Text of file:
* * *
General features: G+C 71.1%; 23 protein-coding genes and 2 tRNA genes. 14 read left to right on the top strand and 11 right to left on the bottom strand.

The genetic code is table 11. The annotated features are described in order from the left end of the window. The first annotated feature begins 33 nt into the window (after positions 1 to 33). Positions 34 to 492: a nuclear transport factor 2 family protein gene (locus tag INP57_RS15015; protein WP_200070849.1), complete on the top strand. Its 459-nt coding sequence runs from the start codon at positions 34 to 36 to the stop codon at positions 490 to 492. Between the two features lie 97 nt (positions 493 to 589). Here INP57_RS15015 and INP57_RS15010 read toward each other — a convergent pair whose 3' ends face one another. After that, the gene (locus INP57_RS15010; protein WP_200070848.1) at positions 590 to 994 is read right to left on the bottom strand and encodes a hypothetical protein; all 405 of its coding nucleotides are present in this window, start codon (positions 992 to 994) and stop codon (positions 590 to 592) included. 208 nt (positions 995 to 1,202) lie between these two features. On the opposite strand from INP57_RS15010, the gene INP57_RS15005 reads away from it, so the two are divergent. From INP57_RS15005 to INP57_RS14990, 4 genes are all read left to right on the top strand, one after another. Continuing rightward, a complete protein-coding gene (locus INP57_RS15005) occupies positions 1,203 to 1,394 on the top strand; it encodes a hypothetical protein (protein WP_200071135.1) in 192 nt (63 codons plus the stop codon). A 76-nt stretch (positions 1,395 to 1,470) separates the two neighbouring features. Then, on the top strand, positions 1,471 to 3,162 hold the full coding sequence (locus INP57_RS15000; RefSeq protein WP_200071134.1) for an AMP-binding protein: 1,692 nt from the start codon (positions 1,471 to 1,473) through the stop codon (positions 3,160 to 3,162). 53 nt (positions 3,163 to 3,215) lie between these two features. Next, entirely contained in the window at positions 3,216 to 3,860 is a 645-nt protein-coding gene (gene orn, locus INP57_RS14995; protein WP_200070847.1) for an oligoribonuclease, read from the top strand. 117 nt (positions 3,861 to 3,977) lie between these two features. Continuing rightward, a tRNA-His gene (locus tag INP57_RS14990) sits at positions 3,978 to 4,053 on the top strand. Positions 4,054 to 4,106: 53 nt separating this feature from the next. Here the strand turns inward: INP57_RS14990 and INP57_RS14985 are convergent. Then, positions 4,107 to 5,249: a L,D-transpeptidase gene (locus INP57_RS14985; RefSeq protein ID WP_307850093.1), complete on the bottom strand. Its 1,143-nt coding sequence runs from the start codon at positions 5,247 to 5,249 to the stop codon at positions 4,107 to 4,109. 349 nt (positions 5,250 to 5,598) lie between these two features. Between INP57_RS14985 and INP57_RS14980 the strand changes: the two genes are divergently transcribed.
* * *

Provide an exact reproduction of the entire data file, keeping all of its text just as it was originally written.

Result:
General features: G+C 71.1%; 23 protein-coding genes and 2 tRNA genes. 14 read left to right on the top strand and 11 right to left on the bottom strand.

The genetic code is table 11. The annotated features are described in order from the left end of the window. The first annotated feature begins 33 nt into the window (after positions 1 to 33). Positions 34 to 492: a nuclear transport factor 2 family protein gene (locus tag INP57_RS15015; protein WP_200070849.1), complete on the top strand. Its 459-nt coding sequence runs from the start codon at positions 34 to 36 to the stop codon at positions 490 to 492. Between the two features lie 97 nt (positions 493 to 589). Here INP57_RS15015 and INP57_RS15010 read toward each other — a convergent pair whose 3' ends face one another. After that, the gene (locus INP57_RS15010; protein WP_200070848.1) at positions 590 to 994 is read right to left on the bottom strand and encodes a hypothetical protein; all 405 of its coding nucleotides are present in this window, start codon (positions 992 to 994) and stop codon (positions 590 to 592) included. 208 nt (positions 995 to 1,202) lie between these two features. On the opposite strand from INP57_RS15010, the gene INP57_RS15005 reads away from it, so the two are divergent. From INP57_RS15005 to INP57_RS14990, 4 genes are all read left to right on the top strand, one after another. Continuing rightward, a complete protein-coding gene (locus INP57_RS15005) occupies positions 1,203 to 1,394 on the top strand; it encodes a hypothetical protein (protein WP_200071135.1) in 192 nt (63 codons plus the stop codon). A 76-nt stretch (positions 1,395 to 1,470) separates the two neighbouring features. Then, on the top strand, positions 1,471 to 3,162 hold the full coding sequence (locus INP57_RS15000; RefSeq protein WP_200071134.1) for an AMP-binding protein: 1,692 nt from the start codon (positions 1,471 to 1,473) through the stop codon (positions 3,160 to 3,162). 53 nt (positions 3,163 to 3,215) lie between these two features. Next, entirely contained in the window at positions 3,216 to 3,860 is a 645-nt protein-coding gene (gene orn, locus INP57_RS14995; protein WP_200070847.1) for an oligoribonuclease, read from the top strand. 117 nt (positions 3,861 to 3,977) lie between these two features. Continuing rightward, a tRNA-His gene (locus tag INP57_RS14990) sits at positions 3,978 to 4,053 on the top strand. Positions 4,054 to 4,106: 53 nt separating this feature from the next. Here the strand turns inward: INP57_RS14990 and INP57_RS14985 are convergent. Then, positions 4,107 to 5,249: a L,D-transpeptidase gene (locus INP57_RS14985; RefSeq protein ID WP_307850093.1), complete on the bottom strand. Its 1,143-nt coding sequence runs from the start codon at positions 5,247 to 5,249 to the stop codon at positions 4,107 to 4,109. 349 nt (positions 5,250 to 5,598) lie between these two features. Between INP57_RS14985 and INP57_RS14980 the strand changes: the two genes are divergently transcribed.